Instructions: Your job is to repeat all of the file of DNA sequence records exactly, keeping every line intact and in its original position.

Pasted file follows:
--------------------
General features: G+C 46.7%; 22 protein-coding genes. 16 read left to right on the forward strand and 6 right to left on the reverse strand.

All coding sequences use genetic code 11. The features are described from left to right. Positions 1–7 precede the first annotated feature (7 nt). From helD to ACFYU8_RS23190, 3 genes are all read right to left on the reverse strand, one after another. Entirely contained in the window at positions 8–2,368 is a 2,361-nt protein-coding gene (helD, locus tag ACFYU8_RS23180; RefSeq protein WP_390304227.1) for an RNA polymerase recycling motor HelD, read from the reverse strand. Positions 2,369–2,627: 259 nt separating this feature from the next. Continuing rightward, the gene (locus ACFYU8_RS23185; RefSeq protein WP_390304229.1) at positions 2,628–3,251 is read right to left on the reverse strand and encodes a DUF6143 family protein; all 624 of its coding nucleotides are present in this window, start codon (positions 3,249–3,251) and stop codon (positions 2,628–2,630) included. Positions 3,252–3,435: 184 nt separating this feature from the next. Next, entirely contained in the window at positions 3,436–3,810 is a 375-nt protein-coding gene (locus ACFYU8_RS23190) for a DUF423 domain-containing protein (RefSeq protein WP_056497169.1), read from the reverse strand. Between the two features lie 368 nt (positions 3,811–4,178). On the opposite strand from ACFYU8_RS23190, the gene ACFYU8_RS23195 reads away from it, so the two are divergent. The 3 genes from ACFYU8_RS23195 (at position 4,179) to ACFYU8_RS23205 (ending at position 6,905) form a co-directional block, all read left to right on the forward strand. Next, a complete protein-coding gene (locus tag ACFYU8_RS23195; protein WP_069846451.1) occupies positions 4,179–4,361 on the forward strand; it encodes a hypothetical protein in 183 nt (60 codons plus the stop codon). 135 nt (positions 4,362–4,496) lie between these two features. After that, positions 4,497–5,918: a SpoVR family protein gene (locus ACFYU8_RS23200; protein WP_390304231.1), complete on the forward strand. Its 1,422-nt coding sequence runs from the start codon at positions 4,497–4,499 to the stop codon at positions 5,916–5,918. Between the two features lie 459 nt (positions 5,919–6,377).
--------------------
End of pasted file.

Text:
General features: G+C 46.7%; 22 protein-coding genes. 16 read left to right on the forward strand and 6 right to left on the reverse strand.

All coding sequences use genetic code 11. The features are described from left to right. Positions 1–7 precede the first annotated feature (7 nt). From helD to ACFYU8_RS23190, 3 genes are all read right to left on the reverse strand, one after another. Entirely contained in the window at positions 8–2,368 is a 2,361-nt protein-coding gene (helD, locus tag ACFYU8_RS23180; RefSeq protein WP_390304227.1) for an RNA polymerase recycling motor HelD, read from the reverse strand. Positions 2,369–2,627: 259 nt separating this feature from the next. Continuing rightward, the gene (locus ACFYU8_RS23185; RefSeq protein WP_390304229.1) at positions 2,628–3,251 is read right to left on the reverse strand and encodes a DUF6143 family protein; all 624 of its coding nucleotides are present in this window, start codon (positions 3,249–3,251) and stop codon (positions 2,628–2,630) included. Positions 3,252–3,435: 184 nt separating this feature from the next. Next, entirely contained in the window at positions 3,436–3,810 is a 375-nt protein-coding gene (locus ACFYU8_RS23190) for a DUF423 domain-containing protein (RefSeq protein WP_056497169.1), read from the reverse strand. Between the two features lie 368 nt (positions 3,811–4,178). On the opposite strand from ACFYU8_RS23190, the gene ACFYU8_RS23195 reads away from it, so the two are divergent. The 3 genes from ACFYU8_RS23195 (at position 4,179) to ACFYU8_RS23205 (ending at position 6,905) form a co-directional block, all read left to right on the forward strand. Next, a complete protein-coding gene (locus tag ACFYU8_RS23195; protein WP_069846451.1) occupies positions 4,179–4,361 on the forward strand; it encodes a hypothetical protein in 183 nt (60 codons plus the stop codon). 135 nt (positions 4,362–4,496) lie between these two features. After that, positions 4,497–5,918: a SpoVR family protein gene (locus ACFYU8_RS23200; protein WP_390304231.1), complete on the forward strand. Its 1,422-nt coding sequence runs from the start codon at positions 4,497–4,499 to the stop codon at positions 5,916–5,918. Between the two features lie 459 nt (positions 5,919–6,377).